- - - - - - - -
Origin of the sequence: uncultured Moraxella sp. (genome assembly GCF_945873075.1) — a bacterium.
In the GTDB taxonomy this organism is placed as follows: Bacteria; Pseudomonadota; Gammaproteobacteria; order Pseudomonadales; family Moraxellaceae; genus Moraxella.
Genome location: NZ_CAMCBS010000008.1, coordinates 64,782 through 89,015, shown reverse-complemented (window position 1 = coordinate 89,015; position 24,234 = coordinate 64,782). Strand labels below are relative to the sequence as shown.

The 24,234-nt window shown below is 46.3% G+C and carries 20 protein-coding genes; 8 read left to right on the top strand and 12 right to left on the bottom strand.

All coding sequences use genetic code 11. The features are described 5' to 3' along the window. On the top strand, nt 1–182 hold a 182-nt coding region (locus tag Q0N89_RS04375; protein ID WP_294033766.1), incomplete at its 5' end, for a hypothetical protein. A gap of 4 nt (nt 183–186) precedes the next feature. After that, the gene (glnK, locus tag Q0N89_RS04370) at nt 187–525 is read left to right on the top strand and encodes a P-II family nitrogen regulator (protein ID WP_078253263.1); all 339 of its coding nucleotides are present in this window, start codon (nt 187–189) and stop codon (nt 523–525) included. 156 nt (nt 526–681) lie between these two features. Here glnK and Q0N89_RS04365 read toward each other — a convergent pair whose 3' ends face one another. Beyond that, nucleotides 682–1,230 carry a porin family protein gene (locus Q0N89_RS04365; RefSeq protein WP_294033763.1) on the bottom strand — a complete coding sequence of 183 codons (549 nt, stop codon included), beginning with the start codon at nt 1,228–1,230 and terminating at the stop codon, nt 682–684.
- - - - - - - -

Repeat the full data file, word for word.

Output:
Origin of the sequence: uncultured Moraxella sp. (genome assembly GCF_945873075.1) — a bacterium.
In the GTDB taxonomy this organism is placed as follows: Bacteria; Pseudomonadota; Gammaproteobacteria; order Pseudomonadales; family Moraxellaceae; genus Moraxella.
Genome location: NZ_CAMCBS010000008.1, coordinates 64,782 through 89,015, shown reverse-complemented (window position 1 = coordinate 89,015; position 24,234 = coordinate 64,782). Strand labels below are relative to the sequence as shown.

The 24,234-nt window shown below is 46.3% G+C and carries 20 protein-coding genes; 8 read left to right on the top strand and 12 right to left on the bottom strand.

All coding sequences use genetic code 11. The features are described 5' to 3' along the window. On the top strand, nt 1–182 hold a 182-nt coding region (locus tag Q0N89_RS04375; protein ID WP_294033766.1), incomplete at its 5' end, for a hypothetical protein. A gap of 4 nt (nt 183–186) precedes the next feature. After that, the gene (glnK, locus tag Q0N89_RS04370) at nt 187–525 is read left to right on the top strand and encodes a P-II family nitrogen regulator (protein ID WP_078253263.1); all 339 of its coding nucleotides are present in this window, start codon (nt 187–189) and stop codon (nt 523–525) included. 156 nt (nt 526–681) lie between these two features. Here glnK and Q0N89_RS04365 read toward each other — a convergent pair whose 3' ends face one another. Beyond that, nucleotides 682–1,230 carry a porin family protein gene (locus Q0N89_RS04365; RefSeq protein WP_294033763.1) on the bottom strand — a complete coding sequence of 183 codons (549 nt, stop codon included), beginning with the start codon at nt 1,228–1,230 and terminating at the stop codon, nt 682–684.